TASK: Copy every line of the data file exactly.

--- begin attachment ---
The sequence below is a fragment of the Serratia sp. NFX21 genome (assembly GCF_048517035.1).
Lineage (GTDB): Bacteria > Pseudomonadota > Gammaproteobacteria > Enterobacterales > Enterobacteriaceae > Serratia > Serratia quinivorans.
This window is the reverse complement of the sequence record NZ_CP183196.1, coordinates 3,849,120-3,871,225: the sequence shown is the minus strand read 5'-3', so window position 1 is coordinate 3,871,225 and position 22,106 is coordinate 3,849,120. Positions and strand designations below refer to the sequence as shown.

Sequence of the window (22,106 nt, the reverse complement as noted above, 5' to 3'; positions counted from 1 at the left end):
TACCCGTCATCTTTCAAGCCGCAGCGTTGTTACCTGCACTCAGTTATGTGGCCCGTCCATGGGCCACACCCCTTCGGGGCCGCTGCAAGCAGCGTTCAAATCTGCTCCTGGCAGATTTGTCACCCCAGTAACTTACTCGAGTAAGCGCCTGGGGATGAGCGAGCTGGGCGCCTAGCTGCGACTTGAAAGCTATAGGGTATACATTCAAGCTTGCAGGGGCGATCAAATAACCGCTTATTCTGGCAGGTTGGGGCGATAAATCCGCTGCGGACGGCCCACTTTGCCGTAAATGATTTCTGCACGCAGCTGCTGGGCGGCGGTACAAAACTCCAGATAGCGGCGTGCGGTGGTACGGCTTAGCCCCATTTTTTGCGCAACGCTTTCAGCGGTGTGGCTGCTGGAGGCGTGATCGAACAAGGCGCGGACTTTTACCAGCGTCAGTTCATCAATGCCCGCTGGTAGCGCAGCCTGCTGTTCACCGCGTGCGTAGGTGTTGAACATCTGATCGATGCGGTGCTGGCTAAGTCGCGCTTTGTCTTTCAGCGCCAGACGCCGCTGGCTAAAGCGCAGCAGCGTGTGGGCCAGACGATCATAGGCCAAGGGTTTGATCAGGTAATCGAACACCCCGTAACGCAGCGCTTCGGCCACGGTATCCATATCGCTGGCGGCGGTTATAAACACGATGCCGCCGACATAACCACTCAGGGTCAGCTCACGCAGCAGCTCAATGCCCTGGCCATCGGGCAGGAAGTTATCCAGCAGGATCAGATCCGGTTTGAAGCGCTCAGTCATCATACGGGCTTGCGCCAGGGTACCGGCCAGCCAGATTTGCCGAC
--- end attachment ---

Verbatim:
The sequence below is a fragment of the Serratia sp. NFX21 genome (assembly GCF_048517035.1).
Lineage (GTDB): Bacteria > Pseudomonadota > Gammaproteobacteria > Enterobacterales > Enterobacteriaceae > Serratia > Serratia quinivorans.
This window is the reverse complement of the sequence record NZ_CP183196.1, coordinates 3,849,120-3,871,225: the sequence shown is the minus strand read 5'-3', so window position 1 is coordinate 3,871,225 and position 22,106 is coordinate 3,849,120. Positions and strand designations below refer to the sequence as shown.

Sequence of the window (22,106 nt, the reverse complement as noted above, 5' to 3'; positions counted from 1 at the left end):
TACCCGTCATCTTTCAAGCCGCAGCGTTGTTACCTGCACTCAGTTATGTGGCCCGTCCATGGGCCACACCCCTTCGGGGCCGCTGCAAGCAGCGTTCAAATCTGCTCCTGGCAGATTTGTCACCCCAGTAACTTACTCGAGTAAGCGCCTGGGGATGAGCGAGCTGGGCGCCTAGCTGCGACTTGAAAGCTATAGGGTATACATTCAAGCTTGCAGGGGCGATCAAATAACCGCTTATTCTGGCAGGTTGGGGCGATAAATCCGCTGCGGACGGCCCACTTTGCCGTAAATGATTTCTGCACGCAGCTGCTGGGCGGCGGTACAAAACTCCAGATAGCGGCGTGCGGTGGTACGGCTTAGCCCCATTTTTTGCGCAACGCTTTCAGCGGTGTGGCTGCTGGAGGCGTGATCGAACAAGGCGCGGACTTTTACCAGCGTCAGTTCATCAATGCCCGCTGGTAGCGCAGCCTGCTGTTCACCGCGTGCGTAGGTGTTGAACATCTGATCGATGCGGTGCTGGCTAAGTCGCGCTTTGTCTTTCAGCGCCAGACGCCGCTGGCTAAAGCGCAGCAGCGTGTGGGCCAGACGATCATAGGCCAAGGGTTTGATCAGGTAATCGAACACCCCGTAACGCAGCGCTTCGGCCACGGTATCCATATCGCTGGCGGCGGTTATAAACACGATGCCGCCGACATAACCACTCAGGGTCAGCTCACGCAGCAGCTCAATGCCCTGGCCATCGGGCAGGAAGTTATCCAGCAGGATCAGATCCGGTTTGAAGCGCTCAGTCATCATACGGGCTTGCGCCAGGGTACCGGCCAGCCAGATTTGCCGAC